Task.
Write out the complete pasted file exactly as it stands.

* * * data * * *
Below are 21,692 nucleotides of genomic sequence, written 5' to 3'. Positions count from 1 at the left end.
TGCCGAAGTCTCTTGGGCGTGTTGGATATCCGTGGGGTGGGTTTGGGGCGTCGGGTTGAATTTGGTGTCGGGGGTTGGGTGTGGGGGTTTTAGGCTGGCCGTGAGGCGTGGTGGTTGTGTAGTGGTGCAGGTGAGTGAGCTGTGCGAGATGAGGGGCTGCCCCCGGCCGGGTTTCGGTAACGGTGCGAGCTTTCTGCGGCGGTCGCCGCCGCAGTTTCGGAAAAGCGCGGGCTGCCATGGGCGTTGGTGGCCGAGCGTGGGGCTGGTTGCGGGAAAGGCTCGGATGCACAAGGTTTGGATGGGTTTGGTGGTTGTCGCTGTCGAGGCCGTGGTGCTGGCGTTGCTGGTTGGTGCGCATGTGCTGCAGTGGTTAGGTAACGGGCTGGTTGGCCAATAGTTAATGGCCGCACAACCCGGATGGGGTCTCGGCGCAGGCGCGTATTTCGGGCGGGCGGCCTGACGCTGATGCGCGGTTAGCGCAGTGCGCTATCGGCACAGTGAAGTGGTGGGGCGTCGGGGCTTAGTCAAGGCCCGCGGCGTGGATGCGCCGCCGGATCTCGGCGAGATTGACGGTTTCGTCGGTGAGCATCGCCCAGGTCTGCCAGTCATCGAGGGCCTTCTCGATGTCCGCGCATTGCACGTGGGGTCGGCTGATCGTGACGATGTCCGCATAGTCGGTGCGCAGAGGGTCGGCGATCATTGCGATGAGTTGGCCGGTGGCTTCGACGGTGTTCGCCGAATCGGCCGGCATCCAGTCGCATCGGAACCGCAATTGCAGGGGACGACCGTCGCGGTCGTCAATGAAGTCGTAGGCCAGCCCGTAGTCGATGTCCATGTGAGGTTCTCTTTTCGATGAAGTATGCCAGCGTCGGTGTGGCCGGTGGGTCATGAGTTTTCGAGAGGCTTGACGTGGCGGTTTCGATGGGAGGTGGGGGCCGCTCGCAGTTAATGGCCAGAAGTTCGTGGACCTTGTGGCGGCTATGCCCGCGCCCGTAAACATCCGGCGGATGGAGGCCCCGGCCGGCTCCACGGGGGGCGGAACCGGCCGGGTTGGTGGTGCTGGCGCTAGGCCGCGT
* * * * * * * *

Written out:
Below are 21,692 nucleotides of genomic sequence, written 5' to 3'. Positions count from 1 at the left end.
TGCCGAAGTCTCTTGGGCGTGTTGGATATCCGTGGGGTGGGTTTGGGGCGTCGGGTTGAATTTGGTGTCGGGGGTTGGGTGTGGGGGTTTTAGGCTGGCCGTGAGGCGTGGTGGTTGTGTAGTGGTGCAGGTGAGTGAGCTGTGCGAGATGAGGGGCTGCCCCCGGCCGGGTTTCGGTAACGGTGCGAGCTTTCTGCGGCGGTCGCCGCCGCAGTTTCGGAAAAGCGCGGGCTGCCATGGGCGTTGGTGGCCGAGCGTGGGGCTGGTTGCGGGAAAGGCTCGGATGCACAAGGTTTGGATGGGTTTGGTGGTTGTCGCTGTCGAGGCCGTGGTGCTGGCGTTGCTGGTTGGTGCGCATGTGCTGCAGTGGTTAGGTAACGGGCTGGTTGGCCAATAGTTAATGGCCGCACAACCCGGATGGGGTCTCGGCGCAGGCGCGTATTTCGGGCGGGCGGCCTGACGCTGATGCGCGGTTAGCGCAGTGCGCTATCGGCACAGTGAAGTGGTGGGGCGTCGGGGCTTAGTCAAGGCCCGCGGCGTGGATGCGCCGCCGGATCTCGGCGAGATTGACGGTTTCGTCGGTGAGCATCGCCCAGGTCTGCCAGTCATCGAGGGCCTTCTCGATGTCCGCGCATTGCACGTGGGGTCGGCTGATCGTGACGATGTCCGCATAGTCGGTGCGCAGAGGGTCGGCGATCATTGCGATGAGTTGGCCGGTGGCTTCGACGGTGTTCGCCGAATCGGCCGGCATCCAGTCGCATCGGAACCGCAATTGCAGGGGACGACCGTCGCGGTCGTCAATGAAGTCGTAGGCCAGCCCGTAGTCGATGTCCATGTGAGGTTCTCTTTTCGATGAAGTATGCCAGCGTCGGTGTGGCCGGTGGGTCATGAGTTTTCGAGAGGCTTGACGTGGCGGTTTCGATGGGAGGTGGGGGCCGCTCGCAGTTAATGGCCAGAAGTTCGTGGACCTTGTGGCGGCTATGCCCGCGCCCGTAAACATCCGGCGGATGGAGGCCCCGGCCGGCTCCACGGGGGGCGGAACCGGCCGGGTTGGTGGTGCTGGCGCTAGGCCGCGT